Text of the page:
Six circular economy case studies from the USA

Publication Date: 

Monday, 11 September 2017 - 1:17pm

Author: 

Nick Jeffries

Welcome to the first in a series of articles accompanying the publication of thematic groups of new case studies collected from a particular region or sector. This first cluster of cases demonstrates how the circular economy concept is being applied in the US.

The circular economy is a new economic model that aims to make more effective use of our planet’s resources through systems that are restorative and regenerative. Recently, the concept has started to become more widely explored in the US context, by organisations such as the US Chamber of Commerce Foundation, who convene a yearly National Circular Economy Summit. That is not to say, ‘circular thinking’ is completely new to the US. In fact, Cradle to Cradle, Natural Capitalism and Biomimicry, fundamental ideas that underpin the circular economy model, all originated from the US.  

Why would US businesses embrace the circular economy?

There are at least three defining US characteristics that would make the adoption of such a model attractive. Firstly, the US is a highly competitive economy, so any approach that could provide an advantage over other companies, for example, improving customer retention, increasing market share or lowering the cost of materials, would all be good circularity motivators. Secondly, the inherent innovativeness of the circular economy would be a strong driver in a country, which, by the metric of most patents filed, could be considered as the world’s most innovative. Finally, digital technology is a key enabler for unlocking the potential of the circular economy. This will of course play to the strengths of US based digital companies and entrepreneurs, who have up until now been the engine of the digital revolution.

The Ellen MacArthur Foundation’s case study library now tracks US companies that are recognising the competitive advantages, innovation possibilities and digital opportunities, and are starting to adopt circular approaches to their designs, operations and business models.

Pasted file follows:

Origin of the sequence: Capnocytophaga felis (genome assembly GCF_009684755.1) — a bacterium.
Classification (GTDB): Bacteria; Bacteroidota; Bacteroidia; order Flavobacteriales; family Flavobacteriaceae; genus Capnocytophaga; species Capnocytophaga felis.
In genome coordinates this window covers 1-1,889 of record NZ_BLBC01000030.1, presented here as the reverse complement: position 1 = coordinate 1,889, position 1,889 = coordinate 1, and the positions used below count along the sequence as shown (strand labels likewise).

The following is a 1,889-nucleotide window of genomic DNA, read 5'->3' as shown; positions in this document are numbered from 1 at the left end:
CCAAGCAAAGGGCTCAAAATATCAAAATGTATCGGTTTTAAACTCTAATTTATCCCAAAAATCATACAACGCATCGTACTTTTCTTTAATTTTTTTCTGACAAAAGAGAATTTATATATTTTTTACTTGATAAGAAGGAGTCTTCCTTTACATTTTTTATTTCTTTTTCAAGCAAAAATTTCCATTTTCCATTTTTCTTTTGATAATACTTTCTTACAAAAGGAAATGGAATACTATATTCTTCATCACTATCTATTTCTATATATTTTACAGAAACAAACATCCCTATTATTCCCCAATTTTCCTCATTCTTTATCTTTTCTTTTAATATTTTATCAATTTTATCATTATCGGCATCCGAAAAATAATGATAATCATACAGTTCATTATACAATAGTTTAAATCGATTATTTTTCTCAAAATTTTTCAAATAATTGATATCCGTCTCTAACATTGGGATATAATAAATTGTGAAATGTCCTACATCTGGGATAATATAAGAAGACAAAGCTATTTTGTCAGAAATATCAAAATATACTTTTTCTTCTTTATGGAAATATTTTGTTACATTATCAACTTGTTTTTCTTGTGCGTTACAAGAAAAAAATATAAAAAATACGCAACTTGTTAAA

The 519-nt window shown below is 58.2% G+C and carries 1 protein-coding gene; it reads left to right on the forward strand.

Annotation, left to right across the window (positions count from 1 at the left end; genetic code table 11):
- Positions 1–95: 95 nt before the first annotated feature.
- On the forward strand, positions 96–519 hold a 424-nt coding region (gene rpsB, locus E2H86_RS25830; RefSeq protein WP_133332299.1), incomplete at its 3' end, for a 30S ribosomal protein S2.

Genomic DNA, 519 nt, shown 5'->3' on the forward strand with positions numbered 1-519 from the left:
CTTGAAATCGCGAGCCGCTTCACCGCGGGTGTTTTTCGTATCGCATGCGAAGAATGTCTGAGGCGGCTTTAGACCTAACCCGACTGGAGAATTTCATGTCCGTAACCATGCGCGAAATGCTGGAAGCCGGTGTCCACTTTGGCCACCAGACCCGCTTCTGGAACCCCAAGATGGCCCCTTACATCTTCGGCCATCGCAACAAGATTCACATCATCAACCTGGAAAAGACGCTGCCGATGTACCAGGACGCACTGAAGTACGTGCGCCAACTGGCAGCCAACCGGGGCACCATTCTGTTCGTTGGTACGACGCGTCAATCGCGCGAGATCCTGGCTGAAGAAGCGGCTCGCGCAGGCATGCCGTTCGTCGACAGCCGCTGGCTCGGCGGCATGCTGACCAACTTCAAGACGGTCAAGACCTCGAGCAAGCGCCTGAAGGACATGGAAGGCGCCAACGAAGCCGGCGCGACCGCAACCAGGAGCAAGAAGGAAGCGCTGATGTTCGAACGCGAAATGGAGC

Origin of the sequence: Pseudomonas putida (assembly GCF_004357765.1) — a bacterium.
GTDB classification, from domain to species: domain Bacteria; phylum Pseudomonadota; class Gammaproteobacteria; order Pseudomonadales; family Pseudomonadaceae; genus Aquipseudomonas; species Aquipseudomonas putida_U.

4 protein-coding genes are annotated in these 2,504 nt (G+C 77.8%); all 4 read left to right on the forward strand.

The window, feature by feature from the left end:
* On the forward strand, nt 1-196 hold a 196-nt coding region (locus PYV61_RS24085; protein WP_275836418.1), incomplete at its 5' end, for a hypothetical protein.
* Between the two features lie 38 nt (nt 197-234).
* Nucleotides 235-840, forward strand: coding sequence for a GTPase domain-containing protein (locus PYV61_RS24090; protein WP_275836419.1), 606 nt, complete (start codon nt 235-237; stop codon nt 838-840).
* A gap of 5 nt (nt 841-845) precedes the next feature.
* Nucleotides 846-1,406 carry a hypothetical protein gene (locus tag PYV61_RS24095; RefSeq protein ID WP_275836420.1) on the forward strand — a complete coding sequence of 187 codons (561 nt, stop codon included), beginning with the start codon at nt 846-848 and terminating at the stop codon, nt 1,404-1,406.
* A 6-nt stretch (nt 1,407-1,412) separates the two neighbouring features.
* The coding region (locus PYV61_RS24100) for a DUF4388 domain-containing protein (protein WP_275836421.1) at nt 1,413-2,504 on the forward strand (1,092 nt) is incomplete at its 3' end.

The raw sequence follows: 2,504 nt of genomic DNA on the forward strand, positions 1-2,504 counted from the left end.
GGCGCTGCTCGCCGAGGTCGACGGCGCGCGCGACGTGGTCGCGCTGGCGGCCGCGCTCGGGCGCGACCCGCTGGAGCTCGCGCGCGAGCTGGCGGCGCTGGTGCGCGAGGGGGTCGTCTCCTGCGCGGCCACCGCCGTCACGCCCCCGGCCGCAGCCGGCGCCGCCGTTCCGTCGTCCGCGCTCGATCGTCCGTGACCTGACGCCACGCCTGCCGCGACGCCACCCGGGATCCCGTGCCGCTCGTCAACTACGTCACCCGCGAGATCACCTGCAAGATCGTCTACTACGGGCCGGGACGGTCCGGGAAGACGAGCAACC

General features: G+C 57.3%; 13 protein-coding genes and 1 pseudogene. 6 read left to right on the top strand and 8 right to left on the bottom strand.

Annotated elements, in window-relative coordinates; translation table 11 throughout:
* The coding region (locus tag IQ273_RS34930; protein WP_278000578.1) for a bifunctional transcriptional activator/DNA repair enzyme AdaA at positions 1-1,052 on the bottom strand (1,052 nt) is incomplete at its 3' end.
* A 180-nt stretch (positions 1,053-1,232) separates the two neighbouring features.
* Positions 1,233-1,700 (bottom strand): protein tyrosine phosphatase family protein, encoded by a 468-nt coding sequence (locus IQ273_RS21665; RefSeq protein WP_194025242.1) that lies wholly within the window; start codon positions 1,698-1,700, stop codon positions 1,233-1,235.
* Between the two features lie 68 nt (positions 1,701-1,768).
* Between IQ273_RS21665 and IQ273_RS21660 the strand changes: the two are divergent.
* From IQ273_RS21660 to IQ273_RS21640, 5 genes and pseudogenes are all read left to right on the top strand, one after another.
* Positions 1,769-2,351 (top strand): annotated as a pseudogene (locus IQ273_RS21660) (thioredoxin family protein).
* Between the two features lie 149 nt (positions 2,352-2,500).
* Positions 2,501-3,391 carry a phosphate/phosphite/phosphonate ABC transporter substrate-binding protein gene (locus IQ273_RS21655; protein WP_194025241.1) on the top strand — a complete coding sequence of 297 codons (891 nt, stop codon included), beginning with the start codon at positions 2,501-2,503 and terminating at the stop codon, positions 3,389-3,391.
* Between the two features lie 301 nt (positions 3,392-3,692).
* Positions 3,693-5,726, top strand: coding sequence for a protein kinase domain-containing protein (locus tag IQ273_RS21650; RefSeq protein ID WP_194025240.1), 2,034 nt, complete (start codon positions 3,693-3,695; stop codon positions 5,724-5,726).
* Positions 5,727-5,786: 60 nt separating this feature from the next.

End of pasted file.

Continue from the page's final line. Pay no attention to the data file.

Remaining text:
Design is a key building block of the circular economy, and is an area in which more US businesses are beginning to experiment. What’s more, there is a growing number of resources available to help individuals and organisations get into a circular design mindset, such as the Circular Design Guide release by the Ellen MacArthur Foundation and IDEO earlier this year.

This circular design thinking has been demonstrated very elegantly by Mohawk-Niaga, which has created a new 100% recyclable carpet material, that can be used for both the backing and surface layers. It has been estimated that carpets account for 3.5% of all material disposed of in US landfills, amounting to 2 million tonnes of lost materials each year. Mohawk-Niaga’s new material could help close the loop in carpet manufacturing so that materials can be diverted from landfill and instead be continually recycled.

More businesses are now realising that there’s value even in products designed in the take-make-dispose mindset. Urban Mining, a Texas based company, has developed a process for recycling Neodymium Iron Boron (NdFeB) magnets, a widely-used magnet with applications in products such as cordless drills, hard drives and electric motors. The process relies on the recovery of magnet ‘feedstock’ from products that have been disposed at the end of use.